Built real skill trees!
  • Used to be a simple pool of skills you could choose between
  • Now skills level up into other skills - More powerful, and sometimes more complex
  • With this came lots of polish on the skill menu UX


Really built the early classes out further
  • Added earth mod to knight (slam - an AOE skill that lowers the earth),
  • plant to scout (canticle - an aoe heal that grows plants), 
  • fire and earth to archer (fire and explosive arrows)

On a last note!
I've decided to actually try to maintain social media accounts. They'll be 100% (95%?) focused on creative work, because that's the internet I miss existing. So if you want to follow my creative work in a way that's more regular and less of a wall of text, my sig has a link to my website hub thingy, which has links to the various social media platforms.
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« Reply #27 on: April 08, 2019, 10:09:51 AM »

Okay it's been a long while again. I'm at the tail end of a big push to polish the combat enough (in places) visually to be able to produce a teaser that more clearly communicates the genre and intent. Hopefully I'll be launching that real soon, and I'll post here as a follow-up. Trying to launch it along with my Steam 'Coming Soon' page so people who see it can wishlist it - and waiting for my Steam page to be approved now.

I've had to do some more visual development for what the primary color palette is for things like icons, store capsules, and such. It sucks and I'm super bad at it!! But here's where I'm at, as represented by my title screen and icon -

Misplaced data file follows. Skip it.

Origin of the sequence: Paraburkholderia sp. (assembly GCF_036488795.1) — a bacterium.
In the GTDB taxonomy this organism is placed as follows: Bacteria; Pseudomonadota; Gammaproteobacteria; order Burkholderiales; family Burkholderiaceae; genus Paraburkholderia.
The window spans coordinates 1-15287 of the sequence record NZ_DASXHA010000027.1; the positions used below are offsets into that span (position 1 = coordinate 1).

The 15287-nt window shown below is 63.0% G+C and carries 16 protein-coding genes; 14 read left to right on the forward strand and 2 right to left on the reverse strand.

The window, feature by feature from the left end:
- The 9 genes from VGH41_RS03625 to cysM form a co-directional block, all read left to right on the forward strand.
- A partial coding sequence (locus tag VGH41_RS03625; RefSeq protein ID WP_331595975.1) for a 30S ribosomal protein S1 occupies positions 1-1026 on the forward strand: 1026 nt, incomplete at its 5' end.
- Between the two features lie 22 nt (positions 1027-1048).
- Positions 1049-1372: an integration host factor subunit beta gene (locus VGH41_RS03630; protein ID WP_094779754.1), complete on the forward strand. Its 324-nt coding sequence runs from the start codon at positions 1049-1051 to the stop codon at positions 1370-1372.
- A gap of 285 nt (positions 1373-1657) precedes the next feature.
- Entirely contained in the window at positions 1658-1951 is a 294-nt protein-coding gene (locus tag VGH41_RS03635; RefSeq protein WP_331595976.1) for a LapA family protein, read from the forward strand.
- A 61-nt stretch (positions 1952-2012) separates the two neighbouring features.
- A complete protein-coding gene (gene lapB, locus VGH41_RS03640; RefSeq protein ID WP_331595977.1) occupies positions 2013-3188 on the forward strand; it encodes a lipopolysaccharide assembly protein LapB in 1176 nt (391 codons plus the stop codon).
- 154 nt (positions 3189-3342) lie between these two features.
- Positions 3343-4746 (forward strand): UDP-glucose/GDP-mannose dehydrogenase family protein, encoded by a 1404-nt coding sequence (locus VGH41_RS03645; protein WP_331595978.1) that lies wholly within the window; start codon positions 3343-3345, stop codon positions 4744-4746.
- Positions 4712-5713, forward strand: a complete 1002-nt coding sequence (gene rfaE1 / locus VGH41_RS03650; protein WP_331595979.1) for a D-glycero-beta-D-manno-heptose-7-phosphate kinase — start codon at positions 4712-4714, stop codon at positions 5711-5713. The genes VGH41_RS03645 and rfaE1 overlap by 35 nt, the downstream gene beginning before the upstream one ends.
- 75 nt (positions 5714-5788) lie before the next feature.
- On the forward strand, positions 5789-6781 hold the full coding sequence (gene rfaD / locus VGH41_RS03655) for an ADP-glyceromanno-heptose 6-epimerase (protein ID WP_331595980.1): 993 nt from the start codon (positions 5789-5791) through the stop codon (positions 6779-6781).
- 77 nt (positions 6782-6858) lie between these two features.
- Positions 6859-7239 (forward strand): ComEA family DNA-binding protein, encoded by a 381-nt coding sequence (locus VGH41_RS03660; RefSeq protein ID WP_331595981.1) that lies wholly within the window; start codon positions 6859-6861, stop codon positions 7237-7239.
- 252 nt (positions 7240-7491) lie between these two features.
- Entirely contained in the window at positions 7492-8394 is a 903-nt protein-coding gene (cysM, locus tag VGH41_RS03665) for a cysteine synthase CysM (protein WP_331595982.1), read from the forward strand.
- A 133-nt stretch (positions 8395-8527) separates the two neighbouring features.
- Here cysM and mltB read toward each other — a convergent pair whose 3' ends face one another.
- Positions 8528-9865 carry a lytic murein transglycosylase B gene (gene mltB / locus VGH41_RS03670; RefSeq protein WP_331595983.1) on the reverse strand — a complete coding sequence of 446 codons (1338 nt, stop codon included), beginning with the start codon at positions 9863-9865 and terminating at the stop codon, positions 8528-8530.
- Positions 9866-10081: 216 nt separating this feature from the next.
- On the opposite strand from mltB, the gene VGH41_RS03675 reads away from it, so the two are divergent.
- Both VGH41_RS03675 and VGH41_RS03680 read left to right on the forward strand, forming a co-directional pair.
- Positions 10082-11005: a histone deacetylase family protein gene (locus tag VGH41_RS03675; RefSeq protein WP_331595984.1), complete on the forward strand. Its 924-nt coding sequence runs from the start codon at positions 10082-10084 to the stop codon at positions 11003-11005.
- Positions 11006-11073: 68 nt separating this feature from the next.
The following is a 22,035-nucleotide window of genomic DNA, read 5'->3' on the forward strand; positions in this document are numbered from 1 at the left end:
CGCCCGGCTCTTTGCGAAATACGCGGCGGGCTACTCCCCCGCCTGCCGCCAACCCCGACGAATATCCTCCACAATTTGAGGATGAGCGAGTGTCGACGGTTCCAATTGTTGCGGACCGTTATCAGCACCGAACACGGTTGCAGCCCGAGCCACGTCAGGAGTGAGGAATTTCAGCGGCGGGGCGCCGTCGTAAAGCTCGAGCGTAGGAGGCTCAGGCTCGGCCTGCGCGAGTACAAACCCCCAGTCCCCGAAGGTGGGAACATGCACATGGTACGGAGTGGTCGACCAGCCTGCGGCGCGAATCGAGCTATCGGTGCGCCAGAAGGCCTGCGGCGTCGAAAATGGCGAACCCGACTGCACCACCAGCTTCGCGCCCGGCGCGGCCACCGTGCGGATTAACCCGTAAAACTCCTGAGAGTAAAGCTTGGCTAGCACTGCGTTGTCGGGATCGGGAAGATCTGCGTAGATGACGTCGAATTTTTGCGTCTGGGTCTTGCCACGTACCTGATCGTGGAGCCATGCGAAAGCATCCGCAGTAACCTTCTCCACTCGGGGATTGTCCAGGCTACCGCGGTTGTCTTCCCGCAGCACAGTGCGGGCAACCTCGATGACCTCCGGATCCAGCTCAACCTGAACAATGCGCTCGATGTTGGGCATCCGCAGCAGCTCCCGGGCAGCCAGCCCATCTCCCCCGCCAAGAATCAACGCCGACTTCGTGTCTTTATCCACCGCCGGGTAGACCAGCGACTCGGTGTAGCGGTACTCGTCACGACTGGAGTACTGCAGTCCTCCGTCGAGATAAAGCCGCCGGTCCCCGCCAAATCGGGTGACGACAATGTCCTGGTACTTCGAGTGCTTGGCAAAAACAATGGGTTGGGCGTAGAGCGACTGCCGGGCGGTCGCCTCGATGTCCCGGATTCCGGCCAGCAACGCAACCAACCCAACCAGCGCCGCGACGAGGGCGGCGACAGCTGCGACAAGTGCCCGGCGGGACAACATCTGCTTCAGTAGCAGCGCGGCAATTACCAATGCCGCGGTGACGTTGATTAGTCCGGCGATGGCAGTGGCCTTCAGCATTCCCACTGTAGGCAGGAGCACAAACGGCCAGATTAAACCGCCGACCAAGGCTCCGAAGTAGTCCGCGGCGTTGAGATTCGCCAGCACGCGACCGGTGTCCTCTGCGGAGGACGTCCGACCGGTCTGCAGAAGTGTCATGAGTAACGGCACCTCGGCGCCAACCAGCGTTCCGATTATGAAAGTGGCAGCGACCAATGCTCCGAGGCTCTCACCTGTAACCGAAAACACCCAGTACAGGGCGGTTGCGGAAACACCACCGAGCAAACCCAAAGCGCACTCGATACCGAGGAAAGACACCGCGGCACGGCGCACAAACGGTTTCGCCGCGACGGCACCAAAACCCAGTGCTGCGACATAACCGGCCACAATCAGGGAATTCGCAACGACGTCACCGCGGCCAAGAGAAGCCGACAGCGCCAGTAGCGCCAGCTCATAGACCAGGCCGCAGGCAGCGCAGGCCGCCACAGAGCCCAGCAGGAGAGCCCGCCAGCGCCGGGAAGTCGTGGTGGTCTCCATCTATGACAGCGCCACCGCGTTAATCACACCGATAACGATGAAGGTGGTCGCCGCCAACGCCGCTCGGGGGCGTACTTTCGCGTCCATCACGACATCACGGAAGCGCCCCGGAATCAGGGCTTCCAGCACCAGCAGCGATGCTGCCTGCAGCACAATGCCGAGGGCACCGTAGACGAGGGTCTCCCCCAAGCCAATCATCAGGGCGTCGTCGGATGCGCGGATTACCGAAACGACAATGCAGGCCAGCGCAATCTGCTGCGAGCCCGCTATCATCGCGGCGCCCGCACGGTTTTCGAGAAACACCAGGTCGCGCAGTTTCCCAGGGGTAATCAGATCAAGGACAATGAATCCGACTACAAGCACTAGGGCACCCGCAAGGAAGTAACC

Just trying to make it feel acceptably presentable for now I guess!

-

For this last, more marketing-focused push, I've been thinking some more about this 'screenshot theory' write-up from adamatomic bit ago. This thing honestly hasn't crystallized enough to deal with the finer points, but I think I've been failing to really communicate visually things that will clue the right people into what might be exciting about this game.

I don't want to emulate the visual style or feeling of Final Fantasy Tactics, but I DO want to make very clear to fans of that game that TT is firmly situated in FFT's legacy.

So for starters I took my current 'Evolve' menu, which I had no strong feelings about other than that it was definitely not finished, and emulated FFT's 'Job' menu. The process of doing this forced me to make simple placeholder silhouettes for my full roster of planned evolutions, which was a lot of very helpful creative work.





You'll see I also refined or reworked the early jobs I wanted to show in the teaser, and in doing so made some more concrete costuming decisions. I've decided to pull inspiration from a very broad and unbounded era of Russian historical dress around the 14-1500s. This might get more specific and clear as I learn more about the history and dress but for now it's just a treasure trove of colors and silhouettes for me to grasp at. Ultimately it's not a historical game, but I think having a historical source, even one this broad, will help unify the look and feel.

Some other stuff I did for the teaser that's smaller and so I might not screenshot it or anything - refined my damage reaction + popup text to emulate roughly FFT's, simplified my overly ornate tile highlighting in the direction of FFT's simple squares, improved a variety of UX / player communication issues such as path highlighting, enemy highlighting, damage and kill prediction UI (many of these thanks to very helpful notes from friends Galen Drew, Nick Kaman, Reed Erlandson, Isa Hutchinson - god bless).